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Dev Cogn Neurosci. 2014 Apr;8:18-27. doi: 10.1016/j.dcn.2013.12.003. Epub 2013 Dec 18.

Girls' challenging social experiences in early adolescence predict neural response to rewards and depressive symptoms.

Author information

1
Department of Psychiatry, University of Pittsburgh, 3811 O'Hara Street, Pittsburgh, PA 15213, United States. Electronic address: casementmd@upmc.edu.
2
Department of Human Ecology and Center for Mind and Brain, University of California, Davis, 267 Cousteau Place, Davis, CA 95618, United States. Electronic address: aeguyer@ucdavis.edu.
3
Department of Psychiatry, University of Pittsburgh, 3811 O'Hara Street, Pittsburgh, PA 15213, United States. Electronic address: hipwellae@upmc.edu.
4
Department of Psychiatry, University of Pittsburgh, 3811 O'Hara Street, Pittsburgh, PA 15213, United States. Electronic address: mcaloonrl@upmc.edu.
5
Department of Psychiatry, University of Pittsburgh, 3811 O'Hara Street, Pittsburgh, PA 15213, United States. Electronic address: hoffmanna@upmc.edu.
6
Department of Psychology and Behavioral Neuroscience, University of Chicago, W415, MC 3077, 5841 South Maryland Avenue, Chicago, IL 60637, United States. Electronic address: kkeenan@yoda.bsd.uchicago.edu.
7
Department of Psychiatry, University of Pittsburgh, 3811 O'Hara Street, Pittsburgh, PA 15213, United States; Department of Psychology, University of Pittsburgh, 3811 O'Hara Street, Pittsburgh, PA 15213, United States; Department of Pediatrics, University of Pittsburgh, 3811 O'Hara Street, Pittsburgh, PA 15213, United States. Electronic address: forbese@upmc.edu.

Abstract

Developmental models of psychopathology posit that exposure to social stressors may confer risk for depression in adolescent girls by disrupting neural reward circuitry. The current study tested this hypothesis by examining the relationship between early adolescent social stressors and later neural reward processing and depressive symptoms. Participants were 120 girls from an ongoing longitudinal study of precursors to depression across adolescent development. Low parental warmth, peer victimization, and depressive symptoms were assessed when the girls were 11 and 12 years old, and participants completed a monetary reward guessing fMRI task and assessment of depressive symptoms at age 16. Results indicate that low parental warmth was associated with increased response to potential rewards in the medial prefrontal cortex (mPFC), striatum, and amygdala, whereas peer victimization was associated with decreased response to potential rewards in the mPFC. Furthermore, concurrent depressive symptoms were associated with increased reward anticipation response in mPFC and striatal regions that were also associated with early adolescent psychosocial stressors, with mPFC and striatal response mediating the association between social stressors and depressive symptoms. These findings are consistent with developmental models that emphasize the adverse impact of early psychosocial stressors on neural reward processing and risk for depression in adolescence.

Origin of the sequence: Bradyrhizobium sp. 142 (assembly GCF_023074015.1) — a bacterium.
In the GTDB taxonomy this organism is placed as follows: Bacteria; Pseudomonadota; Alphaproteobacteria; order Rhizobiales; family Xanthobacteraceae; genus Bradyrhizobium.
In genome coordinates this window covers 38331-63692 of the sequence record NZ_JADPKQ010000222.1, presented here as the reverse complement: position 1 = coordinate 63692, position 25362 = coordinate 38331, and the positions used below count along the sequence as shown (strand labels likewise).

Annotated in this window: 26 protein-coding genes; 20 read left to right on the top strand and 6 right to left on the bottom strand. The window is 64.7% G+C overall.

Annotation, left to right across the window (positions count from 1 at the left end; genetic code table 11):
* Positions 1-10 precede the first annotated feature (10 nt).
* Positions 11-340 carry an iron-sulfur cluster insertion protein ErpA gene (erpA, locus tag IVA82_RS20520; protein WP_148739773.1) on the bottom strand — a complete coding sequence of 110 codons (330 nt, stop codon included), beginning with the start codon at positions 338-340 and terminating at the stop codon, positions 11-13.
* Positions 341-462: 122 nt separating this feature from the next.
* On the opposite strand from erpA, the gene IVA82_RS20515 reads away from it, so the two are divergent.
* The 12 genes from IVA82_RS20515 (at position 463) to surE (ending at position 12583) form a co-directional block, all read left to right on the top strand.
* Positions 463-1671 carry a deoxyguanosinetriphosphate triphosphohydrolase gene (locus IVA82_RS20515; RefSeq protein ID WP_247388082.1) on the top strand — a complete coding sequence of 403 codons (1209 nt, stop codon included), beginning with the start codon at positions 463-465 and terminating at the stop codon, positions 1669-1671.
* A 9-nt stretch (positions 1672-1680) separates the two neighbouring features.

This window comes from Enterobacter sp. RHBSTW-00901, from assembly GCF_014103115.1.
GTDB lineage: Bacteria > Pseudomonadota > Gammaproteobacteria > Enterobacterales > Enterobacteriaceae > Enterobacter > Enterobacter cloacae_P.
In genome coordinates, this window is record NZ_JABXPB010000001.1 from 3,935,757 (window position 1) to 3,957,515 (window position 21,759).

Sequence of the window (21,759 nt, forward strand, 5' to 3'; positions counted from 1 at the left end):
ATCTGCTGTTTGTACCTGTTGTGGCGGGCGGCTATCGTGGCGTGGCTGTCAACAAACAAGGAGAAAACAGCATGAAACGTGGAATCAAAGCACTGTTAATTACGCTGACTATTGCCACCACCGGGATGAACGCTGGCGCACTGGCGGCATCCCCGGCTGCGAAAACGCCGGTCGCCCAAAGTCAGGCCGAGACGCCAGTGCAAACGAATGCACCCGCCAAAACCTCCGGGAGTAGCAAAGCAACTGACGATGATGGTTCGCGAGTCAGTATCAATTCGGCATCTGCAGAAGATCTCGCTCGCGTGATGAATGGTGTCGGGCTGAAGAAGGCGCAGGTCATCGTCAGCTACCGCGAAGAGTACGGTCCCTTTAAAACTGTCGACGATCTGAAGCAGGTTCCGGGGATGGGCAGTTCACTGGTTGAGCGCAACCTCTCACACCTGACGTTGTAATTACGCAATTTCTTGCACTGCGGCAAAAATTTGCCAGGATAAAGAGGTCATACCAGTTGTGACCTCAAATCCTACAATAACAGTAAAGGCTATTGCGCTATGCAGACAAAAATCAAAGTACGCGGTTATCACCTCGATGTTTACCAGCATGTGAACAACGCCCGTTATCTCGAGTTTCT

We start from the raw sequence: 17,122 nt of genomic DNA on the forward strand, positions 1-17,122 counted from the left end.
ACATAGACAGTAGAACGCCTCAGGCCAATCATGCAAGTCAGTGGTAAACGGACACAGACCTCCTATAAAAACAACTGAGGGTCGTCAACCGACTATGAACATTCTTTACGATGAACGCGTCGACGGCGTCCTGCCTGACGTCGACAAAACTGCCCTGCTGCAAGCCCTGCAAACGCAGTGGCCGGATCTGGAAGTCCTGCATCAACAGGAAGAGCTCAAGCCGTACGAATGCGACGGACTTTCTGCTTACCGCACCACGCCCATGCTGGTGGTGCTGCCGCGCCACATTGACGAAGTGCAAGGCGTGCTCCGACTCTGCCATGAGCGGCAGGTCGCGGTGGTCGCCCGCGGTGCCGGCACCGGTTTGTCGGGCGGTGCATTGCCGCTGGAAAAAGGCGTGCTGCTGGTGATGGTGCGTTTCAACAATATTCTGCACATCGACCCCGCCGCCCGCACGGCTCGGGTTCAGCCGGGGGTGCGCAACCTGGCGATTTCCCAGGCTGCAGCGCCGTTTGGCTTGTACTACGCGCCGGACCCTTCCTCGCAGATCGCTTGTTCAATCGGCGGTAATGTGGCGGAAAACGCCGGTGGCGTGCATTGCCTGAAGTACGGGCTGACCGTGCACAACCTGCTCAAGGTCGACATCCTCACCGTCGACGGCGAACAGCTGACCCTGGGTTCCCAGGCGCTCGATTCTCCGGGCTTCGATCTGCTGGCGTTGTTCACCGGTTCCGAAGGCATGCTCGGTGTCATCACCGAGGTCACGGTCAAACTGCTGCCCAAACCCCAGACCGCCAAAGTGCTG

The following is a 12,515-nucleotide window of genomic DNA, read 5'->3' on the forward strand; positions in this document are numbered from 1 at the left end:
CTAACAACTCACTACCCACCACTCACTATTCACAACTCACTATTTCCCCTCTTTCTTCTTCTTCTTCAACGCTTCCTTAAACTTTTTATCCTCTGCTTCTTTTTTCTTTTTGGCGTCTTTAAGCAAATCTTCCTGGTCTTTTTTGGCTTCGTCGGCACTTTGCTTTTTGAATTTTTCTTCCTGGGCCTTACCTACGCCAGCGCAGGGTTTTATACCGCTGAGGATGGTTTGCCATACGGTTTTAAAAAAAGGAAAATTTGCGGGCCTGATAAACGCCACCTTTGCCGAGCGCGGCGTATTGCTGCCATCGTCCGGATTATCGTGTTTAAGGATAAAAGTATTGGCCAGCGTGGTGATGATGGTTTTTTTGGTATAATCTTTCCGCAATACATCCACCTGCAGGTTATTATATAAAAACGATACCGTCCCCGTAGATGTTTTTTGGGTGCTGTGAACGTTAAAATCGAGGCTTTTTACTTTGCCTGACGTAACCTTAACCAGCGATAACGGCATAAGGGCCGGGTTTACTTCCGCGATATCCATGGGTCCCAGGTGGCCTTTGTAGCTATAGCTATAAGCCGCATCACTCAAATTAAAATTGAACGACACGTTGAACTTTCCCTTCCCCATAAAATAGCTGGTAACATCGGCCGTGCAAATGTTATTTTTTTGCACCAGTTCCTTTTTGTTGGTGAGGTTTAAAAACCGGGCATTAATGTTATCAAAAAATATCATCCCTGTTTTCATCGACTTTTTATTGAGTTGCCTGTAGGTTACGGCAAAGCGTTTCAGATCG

KEYWORDS:

Adolescence; Depression; Parental warmth; Peer victimization; Reward; fMRI

PMID:
24397999
PMCID:
PMC3960334
DOI:
10.1016/j.dcn.2013.12.003
[Indexed for MEDLINE]
Free PMC Article
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